Africa Bird Shooting

Africa is gifted with a tremendous variety of wild bird shooting species to hunt, in amongst some of the most unique and incredible habitat and landscapes on the planet.

Each species offers a different shooting experience; from walked-up Quail and flighting Doves to spectacular, high speeds, descending flocks of Sandgrouse to watering areas.

Harlequin Quail (Coturnix delegorguei)

Kurrichane Button Quail (Turnix sylvaticus)

Red-billed Francolin (Pternistis adspersus)

Cape Turtle Dove (Streptopelia capicola)

Mourning Dove (Zenaida macroura)

African Rock Pigeon (Columba guinea)

Burchell's Sandgrouse (Pterocles burchelli)

Double banded Sandgrouse (Pterocles bicinctus)

Namaqua Sandgrouse (Pterocles namaqua)

Harvested birds are then freshly prepared and cooked in camp and cooked over hot coals for lunch or dinner - if there is surplus meat for the camps requirements this is then given to the villagers or school.

On Safari

Bird shooting in Africa is often best planned as part of a photographic or hunting safari, but itineraries exclusively for bird shooting can be an amazing experience with the variety of species and locations available.

Sybarite Sporting can organise trips with our friends and partners in Namibia from July to November.

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We would love to hear your thoughts on what bird shooting and safaris you might like to do in Namibia; please call us on +44 (0)20 3196 1962 or, alternatively please leave us a time that suits you on our Contact Us page and we will call you.

 

Conservation Projects

Sandgrouse (Pterocles spp.) are widespread across northern, southern and eastern Africa. They are birds of the Old World deserts, structurally similar to pigeons with thicker skin and remarkable drinking habits - their plumage, the abdominal feathers, have structural characteristics which are favourable for the uptake of large quantities of water.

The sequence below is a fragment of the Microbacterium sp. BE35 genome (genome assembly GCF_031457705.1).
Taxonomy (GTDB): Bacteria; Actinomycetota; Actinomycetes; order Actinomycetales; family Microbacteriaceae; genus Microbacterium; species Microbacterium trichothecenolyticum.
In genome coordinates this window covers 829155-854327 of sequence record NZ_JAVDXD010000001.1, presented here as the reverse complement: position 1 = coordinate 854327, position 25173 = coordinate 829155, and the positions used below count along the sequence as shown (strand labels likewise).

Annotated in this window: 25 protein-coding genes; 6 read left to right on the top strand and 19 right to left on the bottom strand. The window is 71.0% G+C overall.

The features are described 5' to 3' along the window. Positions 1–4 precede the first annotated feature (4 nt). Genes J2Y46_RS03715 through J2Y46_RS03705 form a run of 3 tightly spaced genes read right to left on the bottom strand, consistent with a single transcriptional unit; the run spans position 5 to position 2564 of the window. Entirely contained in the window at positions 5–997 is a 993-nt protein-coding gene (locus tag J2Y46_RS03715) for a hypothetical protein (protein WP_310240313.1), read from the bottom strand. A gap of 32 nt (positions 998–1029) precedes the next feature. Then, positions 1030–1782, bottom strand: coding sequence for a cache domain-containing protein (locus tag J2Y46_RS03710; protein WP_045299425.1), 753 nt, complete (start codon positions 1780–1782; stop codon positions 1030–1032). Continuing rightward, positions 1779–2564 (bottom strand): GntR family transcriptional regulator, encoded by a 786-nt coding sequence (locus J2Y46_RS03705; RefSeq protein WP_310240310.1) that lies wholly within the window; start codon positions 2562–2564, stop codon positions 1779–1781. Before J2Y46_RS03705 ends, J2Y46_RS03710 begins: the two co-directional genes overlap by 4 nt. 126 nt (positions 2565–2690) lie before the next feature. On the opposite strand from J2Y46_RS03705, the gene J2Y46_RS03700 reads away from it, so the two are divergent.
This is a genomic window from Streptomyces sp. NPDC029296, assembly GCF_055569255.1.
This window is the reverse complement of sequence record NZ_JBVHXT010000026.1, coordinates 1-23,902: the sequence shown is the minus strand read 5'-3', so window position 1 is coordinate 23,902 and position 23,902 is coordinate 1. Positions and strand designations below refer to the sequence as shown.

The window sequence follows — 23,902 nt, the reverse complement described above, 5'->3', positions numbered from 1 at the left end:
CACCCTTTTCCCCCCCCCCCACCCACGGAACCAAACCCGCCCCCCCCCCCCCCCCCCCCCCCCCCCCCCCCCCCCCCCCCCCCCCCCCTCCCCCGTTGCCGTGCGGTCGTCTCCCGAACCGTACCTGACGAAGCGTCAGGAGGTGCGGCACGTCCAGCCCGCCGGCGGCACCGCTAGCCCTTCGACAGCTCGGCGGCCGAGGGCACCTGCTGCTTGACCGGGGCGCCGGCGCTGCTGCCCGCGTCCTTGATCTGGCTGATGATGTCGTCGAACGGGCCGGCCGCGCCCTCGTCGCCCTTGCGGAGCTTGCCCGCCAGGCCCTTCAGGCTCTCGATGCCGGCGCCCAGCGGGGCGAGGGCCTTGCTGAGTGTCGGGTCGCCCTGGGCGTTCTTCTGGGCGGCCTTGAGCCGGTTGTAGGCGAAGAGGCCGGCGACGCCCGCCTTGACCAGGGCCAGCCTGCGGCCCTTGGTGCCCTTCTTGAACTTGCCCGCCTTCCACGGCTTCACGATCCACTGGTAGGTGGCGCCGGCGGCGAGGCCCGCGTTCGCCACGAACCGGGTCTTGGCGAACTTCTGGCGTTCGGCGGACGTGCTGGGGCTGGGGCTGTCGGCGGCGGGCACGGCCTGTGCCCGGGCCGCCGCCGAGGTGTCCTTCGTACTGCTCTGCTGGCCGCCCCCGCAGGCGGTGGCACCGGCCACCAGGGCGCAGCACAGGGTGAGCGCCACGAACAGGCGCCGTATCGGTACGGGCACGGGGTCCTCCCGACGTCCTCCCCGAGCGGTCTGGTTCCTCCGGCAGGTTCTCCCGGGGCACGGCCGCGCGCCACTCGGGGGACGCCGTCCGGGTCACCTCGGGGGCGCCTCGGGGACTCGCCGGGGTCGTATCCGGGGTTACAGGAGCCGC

Sandgrouse are highly dependant on water, in-turn rainfall and seeds of early successional plants for food.

Therefore, a rainfall ‘score’ which takes cognizance of both December and March rainfall is useful for predicting annual sandgrouse abundance before the forthcoming hunting season, as well as the need for preserving sufficient areas of fallow land in developing agricultural area to maintain seed supply.

The movement patterns of sandgrouse (some species are largely sedentary whereas others are highly nomadic and partially migratory) will influence the effectiveness of different management frameworks.

There is a need to understand the population dynamics, ecology and recruitment of young of these species, as well as the assessment of the impact of non-exclusive factors, such as food availability, predation and water availability, which all effect sandgrouse populations.

Sybarite Sporting continues to support the ‘African Gamebird Research Education and Development Trust’ (AGRED) through safari revenues when the relevant projects are presented.

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